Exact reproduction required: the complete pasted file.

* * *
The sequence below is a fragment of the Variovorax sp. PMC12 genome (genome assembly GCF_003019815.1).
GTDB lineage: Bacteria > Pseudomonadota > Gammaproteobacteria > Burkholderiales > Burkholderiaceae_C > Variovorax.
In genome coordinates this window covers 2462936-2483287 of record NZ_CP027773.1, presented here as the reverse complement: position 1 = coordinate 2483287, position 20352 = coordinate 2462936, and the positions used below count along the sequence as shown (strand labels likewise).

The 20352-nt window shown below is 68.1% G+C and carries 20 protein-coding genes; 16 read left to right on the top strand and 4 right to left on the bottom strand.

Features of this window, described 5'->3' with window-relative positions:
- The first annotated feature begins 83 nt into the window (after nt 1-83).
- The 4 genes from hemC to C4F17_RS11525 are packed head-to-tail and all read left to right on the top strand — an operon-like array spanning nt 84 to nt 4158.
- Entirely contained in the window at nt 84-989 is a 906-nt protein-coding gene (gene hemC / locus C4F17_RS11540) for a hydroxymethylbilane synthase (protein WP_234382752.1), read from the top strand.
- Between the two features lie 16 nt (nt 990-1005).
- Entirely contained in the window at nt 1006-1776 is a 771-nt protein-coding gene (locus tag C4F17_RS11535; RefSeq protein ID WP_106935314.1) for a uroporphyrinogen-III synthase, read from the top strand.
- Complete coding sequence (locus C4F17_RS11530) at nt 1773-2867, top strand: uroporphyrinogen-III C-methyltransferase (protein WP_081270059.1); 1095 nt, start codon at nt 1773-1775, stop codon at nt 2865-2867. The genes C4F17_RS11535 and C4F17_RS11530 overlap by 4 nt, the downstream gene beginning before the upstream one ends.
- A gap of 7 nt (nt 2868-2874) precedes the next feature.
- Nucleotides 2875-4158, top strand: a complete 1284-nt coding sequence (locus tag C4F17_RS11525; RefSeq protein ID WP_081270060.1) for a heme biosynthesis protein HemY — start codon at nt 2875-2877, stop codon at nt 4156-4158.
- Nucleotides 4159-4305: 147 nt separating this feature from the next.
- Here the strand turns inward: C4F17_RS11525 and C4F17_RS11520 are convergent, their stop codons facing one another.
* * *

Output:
The sequence below is a fragment of the Variovorax sp. PMC12 genome (genome assembly GCF_003019815.1).
GTDB lineage: Bacteria > Pseudomonadota > Gammaproteobacteria > Burkholderiales > Burkholderiaceae_C > Variovorax.
In genome coordinates this window covers 2462936-2483287 of record NZ_CP027773.1, presented here as the reverse complement: position 1 = coordinate 2483287, position 20352 = coordinate 2462936, and the positions used below count along the sequence as shown (strand labels likewise).

The 20352-nt window shown below is 68.1% G+C and carries 20 protein-coding genes; 16 read left to right on the top strand and 4 right to left on the bottom strand.

Features of this window, described 5'->3' with window-relative positions:
- The first annotated feature begins 83 nt into the window (after nt 1-83).
- The 4 genes from hemC to C4F17_RS11525 are packed head-to-tail and all read left to right on the top strand — an operon-like array spanning nt 84 to nt 4158.
- Entirely contained in the window at nt 84-989 is a 906-nt protein-coding gene (gene hemC / locus C4F17_RS11540) for a hydroxymethylbilane synthase (protein WP_234382752.1), read from the top strand.
- Between the two features lie 16 nt (nt 990-1005).
- Entirely contained in the window at nt 1006-1776 is a 771-nt protein-coding gene (locus tag C4F17_RS11535; RefSeq protein ID WP_106935314.1) for a uroporphyrinogen-III synthase, read from the top strand.
- Complete coding sequence (locus C4F17_RS11530) at nt 1773-2867, top strand: uroporphyrinogen-III C-methyltransferase (protein WP_081270059.1); 1095 nt, start codon at nt 1773-1775, stop codon at nt 2865-2867. The genes C4F17_RS11535 and C4F17_RS11530 overlap by 4 nt, the downstream gene beginning before the upstream one ends.
- A gap of 7 nt (nt 2868-2874) precedes the next feature.
- Nucleotides 2875-4158, top strand: a complete 1284-nt coding sequence (locus tag C4F17_RS11525; RefSeq protein ID WP_081270060.1) for a heme biosynthesis protein HemY — start codon at nt 2875-2877, stop codon at nt 4156-4158.
- Nucleotides 4159-4305: 147 nt separating this feature from the next.
- Here the strand turns inward: C4F17_RS11525 and C4F17_RS11520 are convergent, their stop codons facing one another.